There are few art forms without rules. Even though many forms of media demand artistic discretion and a level of subjectivity, typically artists agree to learn the rules before breaking them. Street art is unique that way. But what is street art, exactly? Unlike screenwriting or cinematography, the technical knowledge of street art is limited only as much as one’s imagination is. In this post, we’ll lay out the foundations and history of street art, its characteristics, and some of the most prominent artists.
Street Art Definition
First, let's define street art
Street art has massively evolved over the 20th and 21st centuries. But there is a way to boil it down to basics if you’re just dipping your toes into street art for the first time.
STREET ART DEFINITION
What is Street Art?
Street art is the public and often unsanctioned installation of design and illustrations. Often merely thought of as graffiti, there are many forms it can take. Perhaps the most significant aspect that sets this movement apart is the venue. "Art" as we typically understand it is revered, upheld, or celebrated in galleries or museums. In other words, the context with which we observe the work gives it a value. Art we see on the side of building doesn't usually receive that same hierarchical appreciation.
Street Art Artists:
- Shepard Fairey
- Shamsia Hassani
Often repeated, what’s commonly referred to as “tagging” is a form of street art in which an artist will repeat their unique, custom symbol on countless surfaces, walls, buildings, etc.
These are usually unwelcome and unsanctioned, as they lower property value, sometimes bear a negative connotation, and give a given area the feeling of unkept and unregulated.
Other forms of street art (like detailed murals, carvings, sculptures, and other installations) have come to add nuance to the medium. These have become widely welcomed and sanctioned.
However, whether sanctioned or not, street art typically poses a question or sends a message to society. Read on to find out how exactly that came to be.
A brief history of street art timeline
Most scholars agree that there may not be a specific moment that marked the inception of street art. However, there is a common thread behind its impetus: a desire to create an antithesis to societal limitations and the status quo.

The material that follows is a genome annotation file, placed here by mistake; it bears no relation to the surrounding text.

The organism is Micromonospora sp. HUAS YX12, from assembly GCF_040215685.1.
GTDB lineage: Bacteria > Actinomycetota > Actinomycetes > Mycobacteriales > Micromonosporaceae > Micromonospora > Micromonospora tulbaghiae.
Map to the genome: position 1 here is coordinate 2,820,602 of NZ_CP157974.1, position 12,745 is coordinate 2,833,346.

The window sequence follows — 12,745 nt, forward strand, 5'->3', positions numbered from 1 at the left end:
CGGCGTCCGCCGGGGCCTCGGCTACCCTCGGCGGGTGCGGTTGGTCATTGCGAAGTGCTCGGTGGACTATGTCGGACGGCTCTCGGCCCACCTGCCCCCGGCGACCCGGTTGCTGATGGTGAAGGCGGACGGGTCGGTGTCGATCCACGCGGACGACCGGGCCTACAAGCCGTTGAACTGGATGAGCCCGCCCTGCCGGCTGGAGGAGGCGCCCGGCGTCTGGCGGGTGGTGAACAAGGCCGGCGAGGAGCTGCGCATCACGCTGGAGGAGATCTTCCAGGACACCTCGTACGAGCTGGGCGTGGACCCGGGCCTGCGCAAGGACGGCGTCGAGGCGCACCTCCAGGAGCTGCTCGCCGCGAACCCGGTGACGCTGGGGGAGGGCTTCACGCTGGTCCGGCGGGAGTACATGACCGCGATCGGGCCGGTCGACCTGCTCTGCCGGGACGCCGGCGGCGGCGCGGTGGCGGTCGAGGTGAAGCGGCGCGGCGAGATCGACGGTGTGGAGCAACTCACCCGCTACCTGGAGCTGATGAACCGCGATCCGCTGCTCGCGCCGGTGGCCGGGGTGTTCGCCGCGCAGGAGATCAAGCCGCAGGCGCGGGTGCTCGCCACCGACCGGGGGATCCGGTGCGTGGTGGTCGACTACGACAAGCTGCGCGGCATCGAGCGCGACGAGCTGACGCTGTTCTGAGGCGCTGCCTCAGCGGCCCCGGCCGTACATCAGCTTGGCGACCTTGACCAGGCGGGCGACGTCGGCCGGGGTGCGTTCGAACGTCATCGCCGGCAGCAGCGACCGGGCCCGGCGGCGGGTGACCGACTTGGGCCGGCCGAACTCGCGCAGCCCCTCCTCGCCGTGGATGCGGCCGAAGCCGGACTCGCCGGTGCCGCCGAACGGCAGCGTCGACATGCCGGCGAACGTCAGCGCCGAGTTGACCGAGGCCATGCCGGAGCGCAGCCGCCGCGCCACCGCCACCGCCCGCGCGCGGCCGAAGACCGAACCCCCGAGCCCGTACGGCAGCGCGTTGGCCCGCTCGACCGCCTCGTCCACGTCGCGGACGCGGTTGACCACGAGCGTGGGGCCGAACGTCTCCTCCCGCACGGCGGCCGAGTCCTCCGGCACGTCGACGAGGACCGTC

In 1920s and '30s New York, it’s been recorded that graffiti made its first real appearance. Gangs were tagging the sides of rail cars and various walls around the city. In the 1960s, particularly in the Bronx, more graffiti appeared on the scene, reaching maturation as an art form in the '70s, and peaking with full scale subway murals in the '80s.
This was known as the New York City graffiti boom. As a response to civil unrest, art became a nuisance to the city, but also a refuge for struggling civilians. Due to economic restraints placed on New York City, graffiti removal programs couldn’t function normally, and thus the “throw-up” was born. Instead of more text-based tagging, people would put up larger, full scale art pieces that would now last longer than the government would have liked.
Classic Street Art
Classic street art examples
Even if you don’t feel familiar with the street art scene, there are some pretty famous works you’ve likely seen. This is because a number of street artists have actually become pretty mainstream.
Shepard Fairey is the founder of OBEY clothing, but he is also a graphic designer and artist. He is possibly most famous for his creation of Barack Obama’s “Hope” poster campaign. This was largely considered iconic as a representation of Obama’s campaign but also as a piece of standalone art.
New Yorker art critic Peter Schjeldahl called the poster “the most efficacious American political illustration since Uncle Sam Wants You.”
Fairey is also responsible for the “Make Art Not War” poster, which is an Art Nouveau rendition of the famous 1960s slogan “Make Love, Not War” reiterating the idea that humans should devote time and energy to creative acts, rather than destructive ones.
Shepard Fairey is a staple of street art today, and you can learn more about his perspective on street art at the link below.